US5140663 *Jun 24, 1991Aug 18, 1992Amp IncorporatedLatching beam mechanism having plug stops for optical connector
US5164588 *Feb 4, 1991Nov 17, 1992Eastman Kodak CompanyMethod and apparatus for sensing ambient conditions at locations along an optical fiber transmission path
US5226104 *Jul 24, 1991Jul 6, 1993Kaptron, Inc.Optical fiber coupler with attenuator
US5339810 *May 3, 1993Aug 23, 1994Marquette Electronics, Inc.Pulse oximetry sensor
US5909526 *Apr 8, 1998Jun 1, 1999Molex IncorporatedFiber optic connector assembly
US5915058 *Jan 5, 1998Jun 22, 1999Molex IncorporatedFiber optic connector assembly
US6079881 *Apr 8, 1998Jun 27, 2000Molex IncorporatedFiber optic connector receptacle assembly
US6081647 *Jan 5, 1998Jun 27, 2000Molex IncorporatedFiber optic connector receptacle
US6154597 *Jan 5, 1998Nov 28, 2000Molex IncorporatedFiber optic termination system including a fiber optic connector assembly and method of fabricating same
US6769813 *Oct 22, 2001Aug 3, 2004Yu-Feng ChengUniversal optical fiber plug
US7088899Jun 20, 2005Aug 8, 2006Fiber Optic Networks Solutions CorporationConfiguring pigtails in a fiber distribution hub
US7103255Sep 14, 2005Sep 5, 2006Fiber Optic Networks Solutions CorporationOptical splitter module
US7146089Sep 14, 2005Dec 5, 2006Fiber Optic Network Solutions CorporationSystems and methods for fiber distribution hub administration
US7171102Sep 14, 2005Jan 30, 2007Fiber Optic Network Solutions CorporationOptical communication signal distribution enclosure
US7198409 *Jun 30, 2003Apr 3, 2007Adc Telecommunications, Inc.Fiber optic connector holder and method
US7200317Nov 17, 2004Apr 3, 2007Fiber Optic Network Solutions CorporationSystems and methods for optical fiber distribution and management
US7218827Jun 18, 2004May 15, 2007Adc Telecommunications, Inc.Multi-position fiber optic connector holder and method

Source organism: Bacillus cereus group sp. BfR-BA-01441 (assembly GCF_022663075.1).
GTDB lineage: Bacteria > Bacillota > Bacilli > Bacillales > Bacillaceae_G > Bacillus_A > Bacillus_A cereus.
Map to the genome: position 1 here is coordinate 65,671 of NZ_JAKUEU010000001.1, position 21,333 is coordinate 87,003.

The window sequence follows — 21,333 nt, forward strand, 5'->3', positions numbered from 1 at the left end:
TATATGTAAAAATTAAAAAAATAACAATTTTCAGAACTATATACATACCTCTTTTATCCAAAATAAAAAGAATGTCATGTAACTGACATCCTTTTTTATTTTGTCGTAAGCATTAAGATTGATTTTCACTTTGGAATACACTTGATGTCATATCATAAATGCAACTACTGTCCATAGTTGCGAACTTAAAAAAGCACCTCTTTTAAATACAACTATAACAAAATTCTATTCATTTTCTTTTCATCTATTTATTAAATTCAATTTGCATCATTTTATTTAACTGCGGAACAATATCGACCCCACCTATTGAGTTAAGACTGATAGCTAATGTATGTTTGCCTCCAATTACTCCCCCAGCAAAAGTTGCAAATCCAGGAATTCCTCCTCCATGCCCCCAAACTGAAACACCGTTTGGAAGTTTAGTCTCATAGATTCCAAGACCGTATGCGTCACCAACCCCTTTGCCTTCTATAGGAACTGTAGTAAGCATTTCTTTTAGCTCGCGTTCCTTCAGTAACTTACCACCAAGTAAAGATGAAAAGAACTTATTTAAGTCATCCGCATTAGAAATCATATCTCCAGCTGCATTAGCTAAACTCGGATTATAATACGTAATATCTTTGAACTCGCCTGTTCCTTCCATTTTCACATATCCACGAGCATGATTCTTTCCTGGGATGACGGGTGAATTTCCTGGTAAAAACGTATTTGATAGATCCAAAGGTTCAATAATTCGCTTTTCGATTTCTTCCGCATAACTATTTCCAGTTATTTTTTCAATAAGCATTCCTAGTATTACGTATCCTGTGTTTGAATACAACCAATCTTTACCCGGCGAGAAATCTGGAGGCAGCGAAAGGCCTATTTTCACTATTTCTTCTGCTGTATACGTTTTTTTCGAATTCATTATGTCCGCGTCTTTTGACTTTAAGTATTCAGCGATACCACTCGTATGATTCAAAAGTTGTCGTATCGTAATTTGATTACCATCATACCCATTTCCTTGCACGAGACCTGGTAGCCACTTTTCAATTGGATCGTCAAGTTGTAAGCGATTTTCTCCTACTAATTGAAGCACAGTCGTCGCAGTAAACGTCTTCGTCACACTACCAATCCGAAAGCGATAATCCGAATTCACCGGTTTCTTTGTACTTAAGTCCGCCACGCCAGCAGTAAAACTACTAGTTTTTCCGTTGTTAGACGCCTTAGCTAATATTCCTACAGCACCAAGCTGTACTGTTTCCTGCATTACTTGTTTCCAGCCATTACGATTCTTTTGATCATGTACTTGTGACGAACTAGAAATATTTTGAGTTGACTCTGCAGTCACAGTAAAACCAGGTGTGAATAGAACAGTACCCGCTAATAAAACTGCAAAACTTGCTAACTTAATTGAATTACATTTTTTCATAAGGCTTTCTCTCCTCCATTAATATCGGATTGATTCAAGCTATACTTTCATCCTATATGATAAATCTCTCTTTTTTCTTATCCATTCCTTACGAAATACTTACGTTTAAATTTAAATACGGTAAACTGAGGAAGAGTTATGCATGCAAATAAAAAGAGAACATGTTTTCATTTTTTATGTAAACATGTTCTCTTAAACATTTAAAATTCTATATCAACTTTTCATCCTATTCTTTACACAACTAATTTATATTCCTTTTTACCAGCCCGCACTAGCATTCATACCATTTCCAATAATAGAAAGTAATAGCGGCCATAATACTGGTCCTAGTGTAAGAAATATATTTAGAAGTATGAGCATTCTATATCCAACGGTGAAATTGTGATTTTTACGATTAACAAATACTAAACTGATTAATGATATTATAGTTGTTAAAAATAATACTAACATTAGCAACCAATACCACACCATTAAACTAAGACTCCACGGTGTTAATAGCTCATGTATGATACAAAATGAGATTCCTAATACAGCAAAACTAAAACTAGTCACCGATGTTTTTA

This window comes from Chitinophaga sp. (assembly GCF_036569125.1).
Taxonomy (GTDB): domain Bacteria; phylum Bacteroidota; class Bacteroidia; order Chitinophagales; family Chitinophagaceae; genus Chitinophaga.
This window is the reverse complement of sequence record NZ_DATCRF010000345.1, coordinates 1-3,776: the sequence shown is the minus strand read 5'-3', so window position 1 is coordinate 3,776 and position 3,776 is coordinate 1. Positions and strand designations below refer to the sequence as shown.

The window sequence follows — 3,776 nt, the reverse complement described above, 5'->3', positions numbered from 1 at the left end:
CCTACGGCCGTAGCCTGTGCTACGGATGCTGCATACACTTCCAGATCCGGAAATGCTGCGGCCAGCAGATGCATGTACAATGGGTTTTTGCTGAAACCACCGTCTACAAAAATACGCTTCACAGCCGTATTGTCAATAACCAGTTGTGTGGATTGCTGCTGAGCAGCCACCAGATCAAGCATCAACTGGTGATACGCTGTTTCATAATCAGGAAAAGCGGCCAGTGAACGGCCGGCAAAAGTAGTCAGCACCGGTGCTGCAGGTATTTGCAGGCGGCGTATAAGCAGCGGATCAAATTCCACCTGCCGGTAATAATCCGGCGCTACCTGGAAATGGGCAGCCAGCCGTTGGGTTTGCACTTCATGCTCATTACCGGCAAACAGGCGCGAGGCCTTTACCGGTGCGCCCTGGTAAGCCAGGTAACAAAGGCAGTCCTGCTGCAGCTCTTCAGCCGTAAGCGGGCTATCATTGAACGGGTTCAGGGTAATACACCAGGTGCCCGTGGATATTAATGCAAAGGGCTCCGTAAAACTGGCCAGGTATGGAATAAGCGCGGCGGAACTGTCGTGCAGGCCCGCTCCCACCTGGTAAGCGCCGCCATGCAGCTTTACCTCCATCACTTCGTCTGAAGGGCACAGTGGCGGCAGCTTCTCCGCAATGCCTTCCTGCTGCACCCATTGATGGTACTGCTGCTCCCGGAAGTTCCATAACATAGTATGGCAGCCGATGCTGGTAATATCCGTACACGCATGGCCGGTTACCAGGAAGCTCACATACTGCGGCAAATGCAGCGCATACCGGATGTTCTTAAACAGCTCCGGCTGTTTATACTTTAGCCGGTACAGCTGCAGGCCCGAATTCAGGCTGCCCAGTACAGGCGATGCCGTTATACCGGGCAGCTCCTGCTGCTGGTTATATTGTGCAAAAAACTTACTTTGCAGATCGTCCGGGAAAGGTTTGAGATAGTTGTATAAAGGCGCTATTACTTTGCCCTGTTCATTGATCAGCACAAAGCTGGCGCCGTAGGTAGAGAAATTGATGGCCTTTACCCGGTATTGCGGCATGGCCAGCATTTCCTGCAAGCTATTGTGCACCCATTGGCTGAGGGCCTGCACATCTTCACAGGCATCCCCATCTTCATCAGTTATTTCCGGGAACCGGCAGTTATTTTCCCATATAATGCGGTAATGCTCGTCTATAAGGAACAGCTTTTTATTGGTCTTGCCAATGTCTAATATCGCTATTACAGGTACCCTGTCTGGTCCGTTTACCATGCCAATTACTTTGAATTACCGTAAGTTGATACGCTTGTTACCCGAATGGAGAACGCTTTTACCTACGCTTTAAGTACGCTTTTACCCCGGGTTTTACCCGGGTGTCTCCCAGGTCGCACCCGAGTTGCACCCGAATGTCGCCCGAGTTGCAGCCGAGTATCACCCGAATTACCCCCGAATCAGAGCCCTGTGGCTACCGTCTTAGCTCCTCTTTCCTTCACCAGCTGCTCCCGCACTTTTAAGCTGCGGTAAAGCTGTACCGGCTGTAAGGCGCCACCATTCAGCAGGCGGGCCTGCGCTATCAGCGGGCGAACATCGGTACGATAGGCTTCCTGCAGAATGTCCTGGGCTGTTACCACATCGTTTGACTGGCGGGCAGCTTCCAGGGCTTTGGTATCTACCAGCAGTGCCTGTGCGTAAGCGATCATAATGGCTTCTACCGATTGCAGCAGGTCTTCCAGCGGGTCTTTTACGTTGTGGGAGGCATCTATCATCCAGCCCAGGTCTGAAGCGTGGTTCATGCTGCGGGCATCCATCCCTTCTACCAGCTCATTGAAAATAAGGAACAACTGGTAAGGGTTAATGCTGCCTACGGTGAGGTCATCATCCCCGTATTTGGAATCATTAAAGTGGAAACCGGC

US7233731Jul 2, 2003Jun 19, 2007Adc Telecommunications, Inc.Telecommunications connection cabinet
US7277620Apr 7, 2006Oct 2, 2007Adc Telecommunications, Inc.Fiber optic splitter
US7369741Aug 15, 2005May 6, 2008Fiber Optics Network Solutions Corp.Storage adapter with dust cap posts
US7400816Jun 20, 2007Jul 15, 2008Fiber Optics Network Solutions Corp.Telecommunications apparatus for distributing optical communications signals
US7407330Mar 27, 2007Aug 5, 2008Adc Telecommunications, Inc.Fiber optic connector holder and method
US7427164Jun 2, 2005Sep 23, 2008Molex IncorporatedOptical connector arrangement comprising a converter
US7457503Mar 27, 2007Nov 25, 2008Adc Telecommunications, Inc.Telecommunications connection cabinet
US7471869Jun 20, 2007Dec 30, 2008Fiber Optics Network Solutions Corp.Equipment layout for fiber distribution hubs
US7496268Dec 13, 2006Feb 24, 2009Corning Cable Systems LlcHigh density fiber optic hardware
US7515805Aug 8, 2007Apr 7, 2009Adc Telecommunications, Inc.Fiber optic splitter
US7519259Aug 8, 2007Apr 14, 2009Adc Telecommunications, Inc.Increasing capacity of a telecommunications cabinet
US7623749Aug 30, 2006Nov 24, 2009Adc Telecommunications, Inc.Fiber distribution hub with modular termination blocks
US7630610 *Jun 29, 2007Dec 8, 2009Adc Telecommunications, Inc.Loop back plug with protective dust cap
US7646958Jan 29, 2007Jan 12, 2010Adc Telecommunications, Inc.Fiber distribution hub with half-loop pigtail storage
US7720343Feb 13, 2006May 18, 2010Adc Telecommunications, Inc.Fiber distribution hub with swing frame and modular termination panels
US7734138Jul 20, 2007Jun 8, 2010Corning Cable Systems LlcFiber optic connector holders
US7760984May 3, 2007Jul 20, 2010Adc Telecommunications, Inc.Fiber distribution hub with swing frame and wrap-around doors
US7809232May 4, 2009Oct 5, 2010Adc Telecommunications, Inc.Fiber distribution hub